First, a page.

"They will give it the proper review, and I expect them to approve it," he said. "I would be disappointed if they don't."
The changes are part of efforts to offset a $300 million budget shortfall. The agency also had its state subsidy cut by 11 percent - a drop of about $33 million, and ridership is down 4 percent from last year.
The plan calls for most of the changes to take effect May 1, and NJ Transit - the nation's third-largest provider of bus, rail and light rail transit - expects the moves will generate more than $140 million in revenue. It last raised fares in 2007, hiking them about 9 percent.
"We recognize that any increase is a burden for our customers, particularly during a recession," Weinstein said.
The agency has worked to keep local bus fares below the regional average and preserved discounts for those who depend on NJ Transit the most, including seniors, people with disabilities and students.
NJ Transit plans to eliminate 32 of 725 commuter trains, with at least two trains scheduled for elimination on each of its 11 lines.
Weinstein said a few lines will see a handful of trains cut, mostly those that have the greatest service frequency - such as the Northeast Corridor, where five weekday trains are to be axed.
Meanwhile, the Morris and Essex lines would be reduced by seven trains on weekdays, partly because ridership to Hoboken has declined faster than ridership to New York.
Bus and light rail customers will also be affected by service reductions.
Weinstein said service would be cut on about 50 bus routes, with arrival times growing by a range of five to 20 minutes. Three bus routes operated by NJ Transit will be discontinued, as will several local routes operated by private carriers. The Wheels minibus service also will be discontinued in all 21 counties.
Light rail customers will see service frequency reductions.
Weinstein said intervals between late-night trains on the Hudson-Bergen line would extend from 20 to 30 minutes on weekdays, and redundant weekend service on that line from Tonnelle Avenue to the Hoboken branch would be eliminated.
"Our service plan is designed to size our service to match ridership demand," Weinstein said.
The Tri-State Transportation Campaign, a passenger advocacy group, blasted the agency's plan, saying it will have "a devastating effect" on transit riders. The group also blasted Gov. Chris Christie for cutting the agency's subsidy and "underfunding" mass transit.
"(NJ Transit's plan) will force people to pay more for less service and mean longer commutes and more crowded buses and trains," said Zoe Baldwin, the New Jersey advocate for the nonprofit organization dedicated to reducing car dependency in the state, New York and Connecticut.
"Raising fees on transit riders while avoiding raising fees on car or truck drivers is an unbalanced and inequitable way to fund our transportation network," Baldwin said. "These cuts drive economic and environmental progress backward by forcing more people to drive and creating increased hardship for those without cars who have no transportation alternatives."
Assembly Transportation Chairman John Wisniewski, D-Middlesex, had similar concerns.
"The fare increase is a tax on working commuters and will make our economy even less competitive and our roads even more congested," Wisniewski said.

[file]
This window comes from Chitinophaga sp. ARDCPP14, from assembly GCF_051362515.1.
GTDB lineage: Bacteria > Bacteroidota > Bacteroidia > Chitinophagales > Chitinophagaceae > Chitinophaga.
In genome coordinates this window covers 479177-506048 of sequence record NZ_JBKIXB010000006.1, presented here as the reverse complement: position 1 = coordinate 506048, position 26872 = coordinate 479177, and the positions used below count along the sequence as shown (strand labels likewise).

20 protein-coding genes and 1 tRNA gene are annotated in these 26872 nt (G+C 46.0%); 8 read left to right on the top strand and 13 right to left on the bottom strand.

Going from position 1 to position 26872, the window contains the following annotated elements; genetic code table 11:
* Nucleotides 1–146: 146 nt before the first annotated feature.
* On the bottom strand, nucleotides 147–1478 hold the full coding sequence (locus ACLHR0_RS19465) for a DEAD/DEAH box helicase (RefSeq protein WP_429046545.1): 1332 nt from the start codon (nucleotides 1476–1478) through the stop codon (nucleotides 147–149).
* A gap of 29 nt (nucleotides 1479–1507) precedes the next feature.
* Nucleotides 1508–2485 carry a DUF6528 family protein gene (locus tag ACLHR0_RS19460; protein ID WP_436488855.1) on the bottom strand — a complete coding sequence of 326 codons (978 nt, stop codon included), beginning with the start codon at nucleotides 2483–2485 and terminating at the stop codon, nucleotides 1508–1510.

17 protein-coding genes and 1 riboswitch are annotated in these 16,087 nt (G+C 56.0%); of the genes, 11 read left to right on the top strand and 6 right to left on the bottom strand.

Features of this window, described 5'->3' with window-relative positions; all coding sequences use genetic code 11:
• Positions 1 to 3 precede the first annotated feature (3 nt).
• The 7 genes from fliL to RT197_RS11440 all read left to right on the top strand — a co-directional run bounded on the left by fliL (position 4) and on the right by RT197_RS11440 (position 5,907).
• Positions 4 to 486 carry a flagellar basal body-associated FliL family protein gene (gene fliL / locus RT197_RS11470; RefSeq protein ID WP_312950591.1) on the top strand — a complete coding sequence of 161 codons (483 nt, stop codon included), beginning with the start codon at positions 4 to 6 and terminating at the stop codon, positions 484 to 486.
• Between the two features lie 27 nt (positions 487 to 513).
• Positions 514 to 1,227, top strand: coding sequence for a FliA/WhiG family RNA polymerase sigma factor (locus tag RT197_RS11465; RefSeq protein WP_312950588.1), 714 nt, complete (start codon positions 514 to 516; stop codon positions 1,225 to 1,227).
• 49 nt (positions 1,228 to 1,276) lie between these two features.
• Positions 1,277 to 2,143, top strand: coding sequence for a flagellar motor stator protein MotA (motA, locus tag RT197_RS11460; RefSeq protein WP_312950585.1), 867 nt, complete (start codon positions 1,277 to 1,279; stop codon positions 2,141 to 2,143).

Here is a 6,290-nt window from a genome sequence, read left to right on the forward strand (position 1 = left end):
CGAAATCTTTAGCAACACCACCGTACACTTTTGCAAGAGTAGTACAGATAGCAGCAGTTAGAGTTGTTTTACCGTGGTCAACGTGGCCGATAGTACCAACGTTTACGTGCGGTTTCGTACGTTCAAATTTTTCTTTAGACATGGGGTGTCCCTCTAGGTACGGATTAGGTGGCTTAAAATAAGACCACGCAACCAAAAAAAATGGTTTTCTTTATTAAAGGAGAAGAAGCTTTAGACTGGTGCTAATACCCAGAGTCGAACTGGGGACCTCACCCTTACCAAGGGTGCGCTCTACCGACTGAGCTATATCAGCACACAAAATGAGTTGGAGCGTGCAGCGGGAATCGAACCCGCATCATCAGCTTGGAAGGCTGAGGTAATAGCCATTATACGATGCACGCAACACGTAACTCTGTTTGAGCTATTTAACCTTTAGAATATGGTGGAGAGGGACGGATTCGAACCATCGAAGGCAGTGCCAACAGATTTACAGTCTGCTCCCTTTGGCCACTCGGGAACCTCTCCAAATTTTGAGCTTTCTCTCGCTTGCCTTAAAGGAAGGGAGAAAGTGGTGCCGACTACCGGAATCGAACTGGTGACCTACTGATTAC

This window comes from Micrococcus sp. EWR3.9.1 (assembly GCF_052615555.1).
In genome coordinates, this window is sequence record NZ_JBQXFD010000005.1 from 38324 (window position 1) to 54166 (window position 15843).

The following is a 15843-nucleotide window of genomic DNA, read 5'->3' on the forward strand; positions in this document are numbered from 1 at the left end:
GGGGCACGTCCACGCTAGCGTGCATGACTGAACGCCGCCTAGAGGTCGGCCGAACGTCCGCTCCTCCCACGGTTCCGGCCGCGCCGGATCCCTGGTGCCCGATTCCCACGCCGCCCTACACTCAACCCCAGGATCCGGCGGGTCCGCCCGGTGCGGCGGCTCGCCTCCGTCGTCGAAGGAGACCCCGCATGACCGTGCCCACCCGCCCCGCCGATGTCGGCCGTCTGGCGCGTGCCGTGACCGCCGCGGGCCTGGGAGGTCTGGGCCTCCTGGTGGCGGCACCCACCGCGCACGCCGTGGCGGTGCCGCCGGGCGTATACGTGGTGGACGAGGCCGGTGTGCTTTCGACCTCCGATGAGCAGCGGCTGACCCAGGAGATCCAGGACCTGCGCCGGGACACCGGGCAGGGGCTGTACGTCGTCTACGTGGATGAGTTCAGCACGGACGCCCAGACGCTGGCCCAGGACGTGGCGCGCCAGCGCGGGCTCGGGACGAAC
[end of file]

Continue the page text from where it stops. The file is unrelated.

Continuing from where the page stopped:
Several commuters at the Trenton train station said they had heard about the plan and while they didn't like it, realized it's beyond their control.
"It's costly to travel whether you do it by car or mass transit, so basically it's a case of pick your poison," Gerald Horton said Friday night.
Weinstein reiterated Friday that the state would not consider other ways to raise revenues for mass transit, such as toll hikes or raising the gas tax - which is the fourth-lowest in the nation and has not been raised in 20 years.
NJ Transit plans to hold a series of public hearings on the plan later this month, with sessions across the state.
The fare increase comes the same week the agency announced an emergency spending freeze along with plans to reduce its work force by about 2 percent, trim executive salaries by 5 percent and reduce corporate contributions to employees' 401K plans by one-third. Officials say those cuts - expected to save about $30 million - represent the deepest one-year staff reduction in its 30-year history.
"Raising fares and reducing service is not something I'm happy about, it's not something we enjoy doing, but we had to take steps to fill our budget hole," Weinstein said.
The public hearings are scheduled in 11 locations across the system from March 25-27. The hearings and information sessions will be held in the evenings and on Saturday to encourage participation.
PUBLIC HEARINGS & INFORMATION SESSIONS
Thursday, March 25, 2010 5:30 - 8:30 p.m.
Passaic County Community College - Theater
Ellison Street & Memorial Drive, Paterson, NJ
NJ TRANSIT Headquarters - Board Room
One Penn Plaza East, Newark, NJ
Trenton Transit Center
72 South Clinton Avenue, Trenton, NJ
Monmouth County Library - Meeting Rooms 2 & 3
125 Symmes Drive, Manalapan, NJ
Friday, March 26, 2010 5:30 - 8:30 p.m.
Frank R. Lautenberg Rail Station
County Road & County Avenue, Secaucus, NJ
Camden City Hall - Council Chambers (2nd Fl.)
520 Market Street, Camden, NJ
Morristown Town Hall - Senior Community Center (3rd Fl.)
200 South Street, Morristown, NJ
Long Branch Middle School - Auditorium
350 Indiana Avenue, Long Branch, NJ
NEW YORK (INFORMATION SESSION)
Port Authority Bus Terminal - Times Square Hall (2nd Fl.)
625 Eighth Avenue, New York, NY
Saturday, March 27, 2010 1:00 - 4:00 p.m.
HACKENSACK (INFORMATION SESSION)
Bergen County Freeholders - Public Meeting Room (5th Fl.)
One Bergen County Plaza, Hackensack, NJ
ATLANTIC CITY (INFORMATION SESSION)
Atlantic City Rail Terminal - Lobby
One Atlantic City Expressway, Atlantic City, NJ